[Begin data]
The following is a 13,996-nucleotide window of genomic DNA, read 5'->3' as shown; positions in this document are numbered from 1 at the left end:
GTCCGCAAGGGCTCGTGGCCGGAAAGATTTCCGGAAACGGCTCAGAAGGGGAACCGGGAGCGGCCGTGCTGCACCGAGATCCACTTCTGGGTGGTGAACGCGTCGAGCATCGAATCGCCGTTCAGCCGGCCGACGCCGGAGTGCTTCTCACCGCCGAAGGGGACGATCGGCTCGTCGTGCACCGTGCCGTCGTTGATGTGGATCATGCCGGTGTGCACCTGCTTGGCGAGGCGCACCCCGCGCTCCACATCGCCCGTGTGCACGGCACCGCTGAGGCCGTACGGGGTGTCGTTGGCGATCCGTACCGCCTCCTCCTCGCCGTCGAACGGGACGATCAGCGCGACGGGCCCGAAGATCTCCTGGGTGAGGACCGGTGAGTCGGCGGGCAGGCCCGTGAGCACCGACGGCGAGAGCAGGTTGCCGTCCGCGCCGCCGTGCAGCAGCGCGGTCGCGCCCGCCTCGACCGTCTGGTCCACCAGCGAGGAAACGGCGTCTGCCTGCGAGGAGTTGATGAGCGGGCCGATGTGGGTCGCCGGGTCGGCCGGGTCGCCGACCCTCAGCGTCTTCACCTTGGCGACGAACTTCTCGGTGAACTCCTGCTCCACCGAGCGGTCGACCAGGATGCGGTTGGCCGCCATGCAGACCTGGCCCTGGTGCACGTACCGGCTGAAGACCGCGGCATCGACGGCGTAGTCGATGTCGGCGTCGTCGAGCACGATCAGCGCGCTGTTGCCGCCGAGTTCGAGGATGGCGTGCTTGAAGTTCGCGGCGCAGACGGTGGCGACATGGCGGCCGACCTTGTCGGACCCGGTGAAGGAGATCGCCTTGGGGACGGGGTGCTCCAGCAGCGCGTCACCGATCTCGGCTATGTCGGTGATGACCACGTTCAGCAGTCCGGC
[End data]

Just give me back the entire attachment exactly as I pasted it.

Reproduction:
The following is a 13,996-nucleotide window of genomic DNA, read 5'->3' as shown; positions in this document are numbered from 1 at the left end:
GTCCGCAAGGGCTCGTGGCCGGAAAGATTTCCGGAAACGGCTCAGAAGGGGAACCGGGAGCGGCCGTGCTGCACCGAGATCCACTTCTGGGTGGTGAACGCGTCGAGCATCGAATCGCCGTTCAGCCGGCCGACGCCGGAGTGCTTCTCACCGCCGAAGGGGACGATCGGCTCGTCGTGCACCGTGCCGTCGTTGATGTGGATCATGCCGGTGTGCACCTGCTTGGCGAGGCGCACCCCGCGCTCCACATCGCCCGTGTGCACGGCACCGCTGAGGCCGTACGGGGTGTCGTTGGCGATCCGTACCGCCTCCTCCTCGCCGTCGAACGGGACGATCAGCGCGACGGGCCCGAAGATCTCCTGGGTGAGGACCGGTGAGTCGGCGGGCAGGCCCGTGAGCACCGACGGCGAGAGCAGGTTGCCGTCCGCGCCGCCGTGCAGCAGCGCGGTCGCGCCCGCCTCGACCGTCTGGTCCACCAGCGAGGAAACGGCGTCTGCCTGCGAGGAGTTGATGAGCGGGCCGATGTGGGTCGCCGGGTCGGCCGGGTCGCCGACCCTCAGCGTCTTCACCTTGGCGACGAACTTCTCGGTGAACTCCTGCTCCACCGAGCGGTCGACCAGGATGCGGTTGGCCGCCATGCAGACCTGGCCCTGGTGCACGTACCGGCTGAAGACCGCGGCATCGACGGCGTAGTCGATGTCGGCGTCGTCGAGCACGATCAGCGCGCTGTTGCCGCCGAGTTCGAGGATGGCGTGCTTGAAGTTCGCGGCGCAGACGGTGGCGACATGGCGGCCGACCTTGTCGGACCCGGTGAAGGAGATCGCCTTGGGGACGGGGTGCTCCAGCAGCGCGTCACCGATCTCGGCTATGTCGGTGATGACCACGTTCAGCAGTCCGGC